In addition to promoting non-discrimination, environmental protection and labour-related rights, Agenda 2020 also fosters transparency by demanding the IOC to: (i) make the HCC public; (ii) disclose details of the IOC's financial contribution to the OCOG; and (iii) provide the HCC at the outset of a bidding procedure.[5] Moreover, Agenda 2020 suggests that entities other than the Host City and the Host NOC may become signatories to the HCC in line with the local context.[6]

 

What exactly has been added to the 2024 HCC?

As indicated above, the prohibition of discrimination,[7] and to a certain extent also the protection of labour-related rights,[8] appeared for the first time in the 2022 HCC, reflecting the recommendations laid down in Agenda 2020.[9] Moving to the 2024 HCC, the core human rights provision inserted therein demands that the Host City, the Host NOC and the OCOG in their activities related to the execution of the Games ''protect and respect human rights and ensure any violation of human rights is remedied in a manner consistent with international agreements, laws and regulations applicable in the Host Country and in a manner consistent with all internationally-recognized human rights standards and principles, including the United Nations Guiding Principles on Business and Human Rights, applicable in the Host Country''.[10] Of particular importance is the explicit reference to the United Nations Guiding Principles on Business and Human Rights ('UN Guiding Principles'), a non-binding legal framework intended to minimize adverse human rights impacts triggered by business activities. The UN Guiding Principles are based on three pillars, namely (i) the State duty to protect human rights; (ii) the corporate responsibility to respect human rights; and (iii) access to remedy.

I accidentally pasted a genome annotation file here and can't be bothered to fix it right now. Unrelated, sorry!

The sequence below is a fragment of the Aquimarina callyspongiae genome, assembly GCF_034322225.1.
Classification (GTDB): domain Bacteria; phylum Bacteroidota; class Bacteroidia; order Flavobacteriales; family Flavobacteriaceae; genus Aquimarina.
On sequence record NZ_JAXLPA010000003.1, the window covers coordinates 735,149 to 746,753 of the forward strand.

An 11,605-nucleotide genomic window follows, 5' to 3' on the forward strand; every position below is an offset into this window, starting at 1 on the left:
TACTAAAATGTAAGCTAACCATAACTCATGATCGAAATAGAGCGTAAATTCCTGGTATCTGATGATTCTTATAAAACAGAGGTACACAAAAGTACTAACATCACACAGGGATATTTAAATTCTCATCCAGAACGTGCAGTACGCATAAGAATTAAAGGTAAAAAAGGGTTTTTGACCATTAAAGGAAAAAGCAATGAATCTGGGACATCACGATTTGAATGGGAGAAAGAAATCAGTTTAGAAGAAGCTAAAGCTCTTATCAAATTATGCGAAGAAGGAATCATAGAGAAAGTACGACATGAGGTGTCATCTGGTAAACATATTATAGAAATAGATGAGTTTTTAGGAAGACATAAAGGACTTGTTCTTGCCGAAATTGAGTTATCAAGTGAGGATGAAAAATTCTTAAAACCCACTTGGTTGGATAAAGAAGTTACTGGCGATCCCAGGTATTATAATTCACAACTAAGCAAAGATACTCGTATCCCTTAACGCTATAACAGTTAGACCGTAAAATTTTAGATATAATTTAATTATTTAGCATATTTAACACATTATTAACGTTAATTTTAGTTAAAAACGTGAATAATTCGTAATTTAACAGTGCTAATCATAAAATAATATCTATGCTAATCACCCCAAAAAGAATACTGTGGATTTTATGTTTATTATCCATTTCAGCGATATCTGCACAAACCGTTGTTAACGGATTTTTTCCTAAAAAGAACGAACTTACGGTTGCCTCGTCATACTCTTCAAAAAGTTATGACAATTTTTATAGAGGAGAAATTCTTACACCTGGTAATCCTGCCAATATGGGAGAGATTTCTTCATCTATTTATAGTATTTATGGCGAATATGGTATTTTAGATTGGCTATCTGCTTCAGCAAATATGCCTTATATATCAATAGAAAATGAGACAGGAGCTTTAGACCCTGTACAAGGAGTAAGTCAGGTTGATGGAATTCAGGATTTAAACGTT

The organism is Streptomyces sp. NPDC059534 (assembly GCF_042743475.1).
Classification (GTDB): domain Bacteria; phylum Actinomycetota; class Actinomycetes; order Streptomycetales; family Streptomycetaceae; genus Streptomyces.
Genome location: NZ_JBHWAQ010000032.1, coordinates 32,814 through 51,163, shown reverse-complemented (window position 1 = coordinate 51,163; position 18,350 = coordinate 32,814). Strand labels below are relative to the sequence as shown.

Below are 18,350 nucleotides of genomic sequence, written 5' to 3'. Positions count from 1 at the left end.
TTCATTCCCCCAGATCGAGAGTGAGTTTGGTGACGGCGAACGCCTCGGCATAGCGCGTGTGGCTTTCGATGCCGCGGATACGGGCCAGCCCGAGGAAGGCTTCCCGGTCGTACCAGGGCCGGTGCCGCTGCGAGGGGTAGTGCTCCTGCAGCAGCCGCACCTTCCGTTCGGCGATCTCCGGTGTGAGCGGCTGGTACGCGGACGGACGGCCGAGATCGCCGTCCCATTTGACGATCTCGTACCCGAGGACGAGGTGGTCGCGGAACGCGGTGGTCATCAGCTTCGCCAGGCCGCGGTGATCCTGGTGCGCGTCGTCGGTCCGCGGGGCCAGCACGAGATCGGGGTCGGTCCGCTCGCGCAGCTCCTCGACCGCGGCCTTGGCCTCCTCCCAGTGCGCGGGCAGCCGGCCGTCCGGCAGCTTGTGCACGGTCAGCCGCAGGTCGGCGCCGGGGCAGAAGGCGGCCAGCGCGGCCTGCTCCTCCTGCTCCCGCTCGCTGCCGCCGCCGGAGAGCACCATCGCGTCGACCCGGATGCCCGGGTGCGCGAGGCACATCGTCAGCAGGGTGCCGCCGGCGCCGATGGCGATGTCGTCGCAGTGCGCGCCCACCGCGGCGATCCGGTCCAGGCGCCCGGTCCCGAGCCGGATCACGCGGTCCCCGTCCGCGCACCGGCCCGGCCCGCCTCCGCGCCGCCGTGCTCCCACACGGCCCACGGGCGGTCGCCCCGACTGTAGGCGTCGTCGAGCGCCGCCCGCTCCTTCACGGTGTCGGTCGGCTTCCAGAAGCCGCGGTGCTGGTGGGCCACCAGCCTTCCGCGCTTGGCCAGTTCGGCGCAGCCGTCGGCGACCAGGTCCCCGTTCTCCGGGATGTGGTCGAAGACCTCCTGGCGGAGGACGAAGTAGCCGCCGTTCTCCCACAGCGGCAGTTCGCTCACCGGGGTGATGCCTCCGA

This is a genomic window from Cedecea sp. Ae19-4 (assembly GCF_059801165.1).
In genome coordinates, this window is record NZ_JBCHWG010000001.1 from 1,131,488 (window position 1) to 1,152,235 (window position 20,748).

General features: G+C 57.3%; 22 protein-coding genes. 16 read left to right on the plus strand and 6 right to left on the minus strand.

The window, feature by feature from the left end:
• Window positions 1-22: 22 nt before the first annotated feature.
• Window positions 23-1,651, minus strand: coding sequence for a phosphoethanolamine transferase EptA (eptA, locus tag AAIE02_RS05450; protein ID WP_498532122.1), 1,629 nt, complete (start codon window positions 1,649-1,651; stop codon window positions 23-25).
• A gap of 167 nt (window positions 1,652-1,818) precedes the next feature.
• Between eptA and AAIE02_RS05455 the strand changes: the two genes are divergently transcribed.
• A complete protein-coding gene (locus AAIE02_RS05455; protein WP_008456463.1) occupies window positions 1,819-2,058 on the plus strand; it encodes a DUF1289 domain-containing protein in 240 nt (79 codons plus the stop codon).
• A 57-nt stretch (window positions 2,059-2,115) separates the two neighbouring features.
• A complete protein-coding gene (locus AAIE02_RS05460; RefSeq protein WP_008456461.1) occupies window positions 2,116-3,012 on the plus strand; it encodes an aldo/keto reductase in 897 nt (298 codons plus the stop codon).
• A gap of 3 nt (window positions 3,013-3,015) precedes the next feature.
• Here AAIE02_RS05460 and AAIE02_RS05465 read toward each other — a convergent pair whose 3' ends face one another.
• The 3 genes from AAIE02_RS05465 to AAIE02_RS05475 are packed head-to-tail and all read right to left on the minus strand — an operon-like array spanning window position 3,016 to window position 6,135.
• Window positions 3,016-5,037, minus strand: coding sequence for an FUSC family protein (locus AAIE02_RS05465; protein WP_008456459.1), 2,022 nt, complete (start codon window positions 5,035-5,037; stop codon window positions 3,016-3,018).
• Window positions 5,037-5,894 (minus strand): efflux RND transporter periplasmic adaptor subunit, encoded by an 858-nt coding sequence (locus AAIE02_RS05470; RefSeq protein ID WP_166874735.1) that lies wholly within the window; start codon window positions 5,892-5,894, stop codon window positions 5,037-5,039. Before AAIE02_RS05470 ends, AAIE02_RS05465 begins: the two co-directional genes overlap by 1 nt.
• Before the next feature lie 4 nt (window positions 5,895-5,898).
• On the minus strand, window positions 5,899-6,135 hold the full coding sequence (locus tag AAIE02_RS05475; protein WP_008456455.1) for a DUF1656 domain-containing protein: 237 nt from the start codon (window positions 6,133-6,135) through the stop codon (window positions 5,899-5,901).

The following sections will address some of the issues that remain outstanding even after the insertion of human rights obligations to the 2024 HCC.

No direct involvement of the Host Country

First and foremost, the Host Country itself is not directly obliged to protect and respect human rights under the 2024 HCC. Instead, the provision discussed above imposes human rights obligations on the Host City, the Host NOC and the OCOG. It is critical to note that the relevant provision requires the Host City, the Host NOC and the OCOG not only to respect, but also to protect human rights, suggesting that these entities shall take positive actions to facilitate the enjoyment of human rights. This begs the question whether the Host City, the Host NOC and the OCOG have the political, legal and financial capacity to effectively take such positive actions.

For instance, the Host City and the OCOG would be expected to include human rights obligations in their contracts with suppliers of public infrastructure and sporting facilities. However, even if they do so under the threat of contract's termination and further sanctions, it may not suffice to prevent Olympic Games-related human rights abuses from occurring. Unlike the Host Country Authorities, the Host City, the Host NOC and the OCOG do not possess the necessary powers to monitor and adjudicate the human rights compliance of their sub-contractors. Furthermore, much of the infrastructure build-up might be conducted by the Host Country directly and would therefore evade the scope of application of the HCC.